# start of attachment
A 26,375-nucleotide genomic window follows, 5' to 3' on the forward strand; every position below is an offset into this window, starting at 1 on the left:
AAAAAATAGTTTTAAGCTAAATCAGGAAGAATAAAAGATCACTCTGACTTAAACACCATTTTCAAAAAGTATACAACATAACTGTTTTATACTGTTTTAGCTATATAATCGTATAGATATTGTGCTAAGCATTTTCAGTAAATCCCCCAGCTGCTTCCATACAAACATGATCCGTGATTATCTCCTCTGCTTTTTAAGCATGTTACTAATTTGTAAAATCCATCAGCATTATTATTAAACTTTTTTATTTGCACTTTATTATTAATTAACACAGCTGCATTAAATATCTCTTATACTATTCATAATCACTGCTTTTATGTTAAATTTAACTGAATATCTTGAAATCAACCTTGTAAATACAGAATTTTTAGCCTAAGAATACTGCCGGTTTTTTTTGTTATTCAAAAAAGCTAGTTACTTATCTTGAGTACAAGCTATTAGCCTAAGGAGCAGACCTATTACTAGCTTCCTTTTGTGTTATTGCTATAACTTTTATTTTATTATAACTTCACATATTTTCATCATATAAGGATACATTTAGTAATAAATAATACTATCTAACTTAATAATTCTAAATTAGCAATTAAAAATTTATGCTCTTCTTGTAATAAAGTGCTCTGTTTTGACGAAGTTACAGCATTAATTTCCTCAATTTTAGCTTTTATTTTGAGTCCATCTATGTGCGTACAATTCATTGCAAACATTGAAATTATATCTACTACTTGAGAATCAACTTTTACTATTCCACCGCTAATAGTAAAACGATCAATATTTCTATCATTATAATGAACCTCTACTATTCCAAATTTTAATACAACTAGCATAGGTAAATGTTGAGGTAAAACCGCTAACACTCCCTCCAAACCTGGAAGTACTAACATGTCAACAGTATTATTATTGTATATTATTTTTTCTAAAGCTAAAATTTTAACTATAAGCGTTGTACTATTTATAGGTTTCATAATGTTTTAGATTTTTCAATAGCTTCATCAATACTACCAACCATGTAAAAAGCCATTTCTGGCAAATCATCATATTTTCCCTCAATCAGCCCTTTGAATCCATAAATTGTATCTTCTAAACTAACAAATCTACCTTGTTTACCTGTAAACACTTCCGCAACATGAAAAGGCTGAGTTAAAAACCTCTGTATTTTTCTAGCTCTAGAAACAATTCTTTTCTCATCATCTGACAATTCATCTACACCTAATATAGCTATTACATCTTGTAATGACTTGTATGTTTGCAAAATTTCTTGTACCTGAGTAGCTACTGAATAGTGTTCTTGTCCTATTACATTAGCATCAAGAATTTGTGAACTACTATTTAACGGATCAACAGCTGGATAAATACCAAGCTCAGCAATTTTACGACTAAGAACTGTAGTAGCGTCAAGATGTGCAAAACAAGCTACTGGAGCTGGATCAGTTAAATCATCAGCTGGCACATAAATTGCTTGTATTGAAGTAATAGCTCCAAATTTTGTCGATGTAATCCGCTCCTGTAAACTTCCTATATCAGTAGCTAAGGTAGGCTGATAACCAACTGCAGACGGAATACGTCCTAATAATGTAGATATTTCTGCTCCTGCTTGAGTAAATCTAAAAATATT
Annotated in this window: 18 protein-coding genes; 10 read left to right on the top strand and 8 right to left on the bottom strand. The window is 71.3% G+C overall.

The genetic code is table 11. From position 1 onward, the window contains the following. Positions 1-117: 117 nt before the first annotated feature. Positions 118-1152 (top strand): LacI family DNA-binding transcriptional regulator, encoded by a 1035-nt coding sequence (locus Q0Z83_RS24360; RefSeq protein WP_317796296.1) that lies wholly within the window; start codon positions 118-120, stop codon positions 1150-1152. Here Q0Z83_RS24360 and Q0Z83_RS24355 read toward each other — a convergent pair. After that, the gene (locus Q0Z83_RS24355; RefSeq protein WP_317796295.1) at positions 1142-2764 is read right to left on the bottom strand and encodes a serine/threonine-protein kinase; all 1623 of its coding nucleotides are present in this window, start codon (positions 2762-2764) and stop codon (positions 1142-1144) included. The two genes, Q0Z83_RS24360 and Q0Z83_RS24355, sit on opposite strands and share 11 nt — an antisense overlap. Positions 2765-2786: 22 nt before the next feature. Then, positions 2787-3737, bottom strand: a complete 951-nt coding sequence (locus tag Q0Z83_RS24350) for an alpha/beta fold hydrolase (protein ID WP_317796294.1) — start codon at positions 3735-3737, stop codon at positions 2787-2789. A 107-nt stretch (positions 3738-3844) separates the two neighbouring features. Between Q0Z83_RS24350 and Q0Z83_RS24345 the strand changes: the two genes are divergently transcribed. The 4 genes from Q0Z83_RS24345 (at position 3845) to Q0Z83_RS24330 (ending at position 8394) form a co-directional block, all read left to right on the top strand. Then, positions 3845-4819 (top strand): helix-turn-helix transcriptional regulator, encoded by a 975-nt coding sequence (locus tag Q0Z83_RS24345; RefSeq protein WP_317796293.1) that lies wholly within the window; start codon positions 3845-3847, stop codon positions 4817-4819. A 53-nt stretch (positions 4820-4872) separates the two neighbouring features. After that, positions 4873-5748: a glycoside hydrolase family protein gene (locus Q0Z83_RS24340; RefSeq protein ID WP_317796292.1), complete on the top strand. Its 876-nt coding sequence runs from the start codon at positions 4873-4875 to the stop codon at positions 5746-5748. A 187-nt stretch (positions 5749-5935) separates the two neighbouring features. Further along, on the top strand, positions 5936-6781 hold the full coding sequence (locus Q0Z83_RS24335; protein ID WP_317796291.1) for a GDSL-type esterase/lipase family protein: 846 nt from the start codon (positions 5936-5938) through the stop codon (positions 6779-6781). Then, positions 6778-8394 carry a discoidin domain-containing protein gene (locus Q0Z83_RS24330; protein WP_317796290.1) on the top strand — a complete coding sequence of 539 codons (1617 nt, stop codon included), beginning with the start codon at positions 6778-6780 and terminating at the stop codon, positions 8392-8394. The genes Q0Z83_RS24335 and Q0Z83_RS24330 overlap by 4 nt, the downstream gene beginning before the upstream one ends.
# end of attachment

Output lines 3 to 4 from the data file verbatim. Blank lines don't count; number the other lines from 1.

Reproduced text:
Annotated in this window: 18 protein-coding genes; 10 read left to right on the top strand and 8 right to left on the bottom strand. The window is 71.3% G+C overall.

The genetic code is table 11. From position 1 onward, the window contains the following. Positions 1-117: 117 nt before the first annotated feature. Positions 118-1152 (top strand): LacI family DNA-binding transcriptional regulator, encoded by a 1035-nt coding sequence (locus Q0Z83_RS24360; RefSeq protein WP_317796296.1) that lies wholly within the window; start codon positions 118-120, stop codon positions 1150-1152. Here Q0Z83_RS24360 and Q0Z83_RS24355 read toward each other — a convergent pair. After that, the gene (locus Q0Z83_RS24355; RefSeq protein WP_317796295.1) at positions 1142-2764 is read right to left on the bottom strand and encodes a serine/threonine-protein kinase; all 1623 of its coding nucleotides are present in this window, start codon (positions 2762-2764) and stop codon (positions 1142-1144) included. The two genes, Q0Z83_RS24360 and Q0Z83_RS24355, sit on opposite strands and share 11 nt — an antisense overlap. Positions 2765-2786: 22 nt before the next feature. Then, positions 2787-3737, bottom strand: a complete 951-nt coding sequence (locus tag Q0Z83_RS24350) for an alpha/beta fold hydrolase (protein ID WP_317796294.1) — start codon at positions 3735-3737, stop codon at positions 2787-2789. A 107-nt stretch (positions 3738-3844) separates the two neighbouring features. Between Q0Z83_RS24350 and Q0Z83_RS24345 the strand changes: the two genes are divergently transcribed. The 4 genes from Q0Z83_RS24345 (at position 3845) to Q0Z83_RS24330 (ending at position 8394) form a co-directional block, all read left to right on the top strand. Then, positions 3845-4819 (top strand): helix-turn-helix transcriptional regulator, encoded by a 975-nt coding sequence (locus tag Q0Z83_RS24345; RefSeq protein WP_317796293.1) that lies wholly within the window; start codon positions 3845-3847, stop codon positions 4817-4819. A 53-nt stretch (positions 4820-4872) separates the two neighbouring features. After that, positions 4873-5748: a glycoside hydrolase family protein gene (locus Q0Z83_RS24340; RefSeq protein ID WP_317796292.1), complete on the top strand. Its 876-nt coding sequence runs from the start codon at positions 4873-4875 to the stop codon at positions 5746-5748. A 187-nt stretch (positions 5749-5935) separates the two neighbouring features. Further along, on the top strand, positions 5936-6781 hold the full coding sequence (locus Q0Z83_RS24335; protein ID WP_317796291.1) for a GDSL-type esterase/lipase family protein: 846 nt from the start codon (positions 5936-5938) through the stop codon (positions 6779-6781). Then, positions 6778-8394 carry a discoidin domain-containing protein gene (locus Q0Z83_RS24330; protein WP_317796290.1) on the top strand — a complete coding sequence of 539 codons (1617 nt, stop codon included), beginning with the start codon at positions 6778-6780 and terminating at the stop codon, positions 8392-8394. The genes Q0Z83_RS24335 and Q0Z83_RS24330 overlap by 4 nt, the downstream gene beginning before the upstream one ends.